Psoriasis 3 women explain what it’s really like to live with disease

For the 6.7 million people living with psoriasis, the disease is about so much more than treating scaly, dry patches of skin

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3 women explain what it’s really like to live with ailment play

3 women explain what it’s really like to live with ailment

(Women's Health)
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“I got to the point where I didn’t leave my house for eight months.”

For the 6.7 million people living with psoriasis, the disease is about so much more than treating scaly, dry patches of skin. It can affect their career, relationships, and self-esteem. 

We asked three women who are living with psoriasis how they cope with the daily struggles that go hand-in-hand with the autoimmune disease. Here's what they had to say.

“I Had to Quit My Job”

After Summer Scirocco, 29, had her daughter in 2011, she thought the patches appearing on her skin were just part of the package that came with being a new mom. There was a spot on her foot that she eventually got checked out, but the doctor said it was either atopic dermatitis or a fungal infection—so she got some OTC creams and let it go. 

The creams didn’t work, though, and for two years Summer says she just “sucked it up,” figuring there was nothing she could do. Eventually, though, the dry skin patches spread to her hands. “That’s when I went to a new doctor, and she told me it was psoriasis,” she says.

That doctor tried different medications like Humira and Remicade, and while Summer says the medicine hasn’t alleviated her skin issues—when the psoriasis is at its worst, she says impossibly dry patches cover her elbows, knees, feet, and more—it has improved the psoriatic arthritis and “excruciating” joint pain that also come along with the disease.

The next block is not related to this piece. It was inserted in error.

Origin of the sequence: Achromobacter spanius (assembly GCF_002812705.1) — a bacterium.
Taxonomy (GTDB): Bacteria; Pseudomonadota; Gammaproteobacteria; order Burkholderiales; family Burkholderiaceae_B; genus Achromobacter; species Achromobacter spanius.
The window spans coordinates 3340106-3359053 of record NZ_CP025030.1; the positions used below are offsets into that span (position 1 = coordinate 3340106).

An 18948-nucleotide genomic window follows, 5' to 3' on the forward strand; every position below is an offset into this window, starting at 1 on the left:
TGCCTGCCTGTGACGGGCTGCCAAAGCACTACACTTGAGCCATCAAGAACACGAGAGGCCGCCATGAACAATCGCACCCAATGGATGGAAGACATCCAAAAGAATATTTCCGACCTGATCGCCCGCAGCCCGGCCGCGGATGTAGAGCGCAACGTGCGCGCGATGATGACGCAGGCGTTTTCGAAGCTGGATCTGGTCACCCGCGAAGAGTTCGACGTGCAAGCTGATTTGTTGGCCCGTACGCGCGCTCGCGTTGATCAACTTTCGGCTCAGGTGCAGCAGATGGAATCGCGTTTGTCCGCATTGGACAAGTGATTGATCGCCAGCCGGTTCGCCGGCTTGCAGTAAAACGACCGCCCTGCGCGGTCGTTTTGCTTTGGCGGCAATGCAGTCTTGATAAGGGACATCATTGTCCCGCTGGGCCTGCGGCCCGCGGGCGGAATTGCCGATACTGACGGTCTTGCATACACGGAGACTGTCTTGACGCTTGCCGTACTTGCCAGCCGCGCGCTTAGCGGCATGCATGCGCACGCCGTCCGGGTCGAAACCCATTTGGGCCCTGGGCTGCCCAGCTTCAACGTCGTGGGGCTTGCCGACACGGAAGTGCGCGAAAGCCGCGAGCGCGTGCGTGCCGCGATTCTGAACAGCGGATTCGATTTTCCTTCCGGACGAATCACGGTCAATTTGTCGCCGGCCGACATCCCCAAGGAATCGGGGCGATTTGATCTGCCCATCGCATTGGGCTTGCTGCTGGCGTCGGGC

However, symptoms of the disease eventually led her to quit her job, which required her to be on her feet all day—something that became nearly impossible due to her disease. “When there are dry patches on the soles of my feet, I can’t wear soled shoes,” she explains. “I can only wear flip flops or no shoes at all, because if I do put socks and shoes on, it becomes really painful when my feet swell. Taking off socks is like peeling off a bandage, and the patches are painfully itchy but you can’t scratch,” she says. 

Another side effect of psoriasis that Summer wasn’t quite prepared for: how self-conscious she’d become. “People are not educated about psoriasis, so when they’d see my hands they’d be hesitant because they think it’s contagious,” she says. “I got to a point where I didn’t leave my house for eight months except for when I had my doctor’s appointments. That depression hit me hard.” 

Eventually, Summer asked herself, “What do I want my daughter to see me doing?” That got her back out of the house, and though she still struggles with her symptoms, she no longer allows herself to wallow in self-pity. 

“I‘ve learned that I am much more resilient and tough than I ever imagined I could be,” she says. “With chronic illnesses, you have to be.” 

“I Cover Myself in Saran Wrap Before Bed”

Joni Kazantzis, 34, has had psoriasis for almost 20 years. After going to the doctor for what she thought were hives, she was diagnosed with the chronic skin condition at the young age of 15. (The adisease is much more commonly diagnosed in adults, according to the National Psoriasis Foundation.)

She was too young for steroids and biologics (like Humira) were too new at the time, so Joni started applying topical ointments to help get her symptoms under control. It became clear that they weren’t working, though, so instead she went to the dermatologist three times per week for 30-second light therapy treatments in what looked like a stand-up tanning booth. 

“My spots faded and became less itchy,” she says of the treatment. “After six months, they completely cleared up.” 

When Joni started college, her skin stayed clear for the first two years without therapy treatments. But her symptoms reappeared during her junior year, and she used a topical steroid ointment to fight the flare in between classes, a job, and a position on the kick-line team. 

She'll always remember the reactions she got when experiencing a flare.